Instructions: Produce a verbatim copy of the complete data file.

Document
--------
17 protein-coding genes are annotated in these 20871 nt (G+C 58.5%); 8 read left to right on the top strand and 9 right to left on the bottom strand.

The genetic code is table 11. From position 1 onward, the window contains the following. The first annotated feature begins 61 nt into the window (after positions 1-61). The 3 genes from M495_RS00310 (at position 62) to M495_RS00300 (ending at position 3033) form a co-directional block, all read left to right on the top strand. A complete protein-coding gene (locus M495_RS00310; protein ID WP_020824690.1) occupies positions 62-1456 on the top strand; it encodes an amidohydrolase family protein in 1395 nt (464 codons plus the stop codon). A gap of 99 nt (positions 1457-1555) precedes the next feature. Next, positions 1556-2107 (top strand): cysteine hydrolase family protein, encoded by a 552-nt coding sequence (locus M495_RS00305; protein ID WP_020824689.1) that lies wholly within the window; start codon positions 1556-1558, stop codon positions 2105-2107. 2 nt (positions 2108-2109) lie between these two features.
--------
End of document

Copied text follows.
17 protein-coding genes are annotated in these 20871 nt (G+C 58.5%); 8 read left to right on the top strand and 9 right to left on the bottom strand.

The genetic code is table 11. From position 1 onward, the window contains the following. The first annotated feature begins 61 nt into the window (after positions 1-61). The 3 genes from M495_RS00310 (at position 62) to M495_RS00300 (ending at position 3033) form a co-directional block, all read left to right on the top strand. A complete protein-coding gene (locus M495_RS00310; protein ID WP_020824690.1) occupies positions 62-1456 on the top strand; it encodes an amidohydrolase family protein in 1395 nt (464 codons plus the stop codon). A gap of 99 nt (positions 1457-1555) precedes the next feature. Next, positions 1556-2107 (top strand): cysteine hydrolase family protein, encoded by a 552-nt coding sequence (locus M495_RS00305; protein ID WP_020824689.1) that lies wholly within the window; start codon positions 1556-1558, stop codon positions 2105-2107. 2 nt (positions 2108-2109) lie between these two features.